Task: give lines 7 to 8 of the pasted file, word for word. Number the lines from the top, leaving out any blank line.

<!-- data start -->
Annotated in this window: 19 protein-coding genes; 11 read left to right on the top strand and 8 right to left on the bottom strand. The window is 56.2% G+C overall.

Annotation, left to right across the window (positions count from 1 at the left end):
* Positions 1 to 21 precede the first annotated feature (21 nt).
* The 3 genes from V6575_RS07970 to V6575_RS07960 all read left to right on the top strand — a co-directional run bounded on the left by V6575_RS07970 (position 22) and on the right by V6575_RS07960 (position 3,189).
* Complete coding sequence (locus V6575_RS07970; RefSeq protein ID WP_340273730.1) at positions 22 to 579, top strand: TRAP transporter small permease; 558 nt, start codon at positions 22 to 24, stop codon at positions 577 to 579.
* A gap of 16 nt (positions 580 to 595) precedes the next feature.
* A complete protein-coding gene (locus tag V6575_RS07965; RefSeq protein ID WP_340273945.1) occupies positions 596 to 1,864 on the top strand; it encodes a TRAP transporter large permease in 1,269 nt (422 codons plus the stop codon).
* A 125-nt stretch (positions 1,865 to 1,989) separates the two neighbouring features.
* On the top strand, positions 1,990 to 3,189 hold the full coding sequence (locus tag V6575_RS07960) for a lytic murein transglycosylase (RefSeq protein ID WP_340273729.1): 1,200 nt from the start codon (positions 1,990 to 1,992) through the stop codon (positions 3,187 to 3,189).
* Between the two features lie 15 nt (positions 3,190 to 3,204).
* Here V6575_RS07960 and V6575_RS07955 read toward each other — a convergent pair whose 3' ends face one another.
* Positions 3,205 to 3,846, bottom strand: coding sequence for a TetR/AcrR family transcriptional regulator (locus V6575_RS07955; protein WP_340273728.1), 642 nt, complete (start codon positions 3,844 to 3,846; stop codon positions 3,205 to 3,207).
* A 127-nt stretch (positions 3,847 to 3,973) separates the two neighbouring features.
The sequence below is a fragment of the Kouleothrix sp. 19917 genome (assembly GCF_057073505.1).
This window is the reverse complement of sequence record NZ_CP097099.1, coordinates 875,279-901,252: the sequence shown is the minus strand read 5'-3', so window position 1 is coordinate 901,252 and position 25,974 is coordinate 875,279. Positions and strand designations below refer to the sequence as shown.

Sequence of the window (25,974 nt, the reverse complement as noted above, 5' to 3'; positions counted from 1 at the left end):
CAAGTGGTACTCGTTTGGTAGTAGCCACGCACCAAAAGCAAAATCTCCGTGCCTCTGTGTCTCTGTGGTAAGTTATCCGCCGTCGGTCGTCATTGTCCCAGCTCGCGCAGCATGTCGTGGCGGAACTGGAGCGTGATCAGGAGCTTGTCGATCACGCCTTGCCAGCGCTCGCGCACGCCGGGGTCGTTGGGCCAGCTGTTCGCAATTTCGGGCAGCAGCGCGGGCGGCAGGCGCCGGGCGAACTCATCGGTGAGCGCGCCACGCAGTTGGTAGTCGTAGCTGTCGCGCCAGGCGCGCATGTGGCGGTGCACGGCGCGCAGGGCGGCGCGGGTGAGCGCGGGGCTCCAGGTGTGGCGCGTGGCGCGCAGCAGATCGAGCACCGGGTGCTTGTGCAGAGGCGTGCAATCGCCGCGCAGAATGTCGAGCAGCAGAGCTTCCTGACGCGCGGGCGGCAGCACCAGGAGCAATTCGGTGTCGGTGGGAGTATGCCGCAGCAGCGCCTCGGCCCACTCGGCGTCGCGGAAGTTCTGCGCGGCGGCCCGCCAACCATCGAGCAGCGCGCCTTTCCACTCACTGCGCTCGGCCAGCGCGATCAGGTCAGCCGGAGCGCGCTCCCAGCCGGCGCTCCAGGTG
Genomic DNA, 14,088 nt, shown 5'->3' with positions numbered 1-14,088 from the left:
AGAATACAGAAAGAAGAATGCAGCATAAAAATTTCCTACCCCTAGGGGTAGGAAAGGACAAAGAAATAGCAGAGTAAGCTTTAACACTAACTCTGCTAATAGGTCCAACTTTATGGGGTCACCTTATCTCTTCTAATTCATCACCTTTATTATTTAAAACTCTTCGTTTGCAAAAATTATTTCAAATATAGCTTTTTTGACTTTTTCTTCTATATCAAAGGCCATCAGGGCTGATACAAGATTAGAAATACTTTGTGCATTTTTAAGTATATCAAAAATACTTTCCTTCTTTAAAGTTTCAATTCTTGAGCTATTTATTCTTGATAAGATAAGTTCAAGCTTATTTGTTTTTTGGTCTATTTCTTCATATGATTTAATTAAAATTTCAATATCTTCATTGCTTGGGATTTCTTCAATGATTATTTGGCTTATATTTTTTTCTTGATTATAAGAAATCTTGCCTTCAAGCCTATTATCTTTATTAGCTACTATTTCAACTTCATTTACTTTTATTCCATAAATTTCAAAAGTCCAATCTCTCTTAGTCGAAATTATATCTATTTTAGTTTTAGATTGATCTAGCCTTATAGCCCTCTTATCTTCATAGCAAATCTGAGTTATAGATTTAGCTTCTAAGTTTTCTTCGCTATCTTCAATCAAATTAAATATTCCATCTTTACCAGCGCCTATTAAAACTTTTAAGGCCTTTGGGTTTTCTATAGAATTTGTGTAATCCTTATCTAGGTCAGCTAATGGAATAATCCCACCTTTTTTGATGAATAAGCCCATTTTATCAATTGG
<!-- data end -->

* A complete protein-coding gene (locus tag V6575_RS07965; RefSeq protein ID WP_340273945.1) occupies positions 596 to 1,864 on the top strand; it encodes a TRAP transporter large permease in 1,269 nt (422 codons plus the stop codon).
* A 125-nt stretch (positions 1,865 to 1,989) separates the two neighbouring features.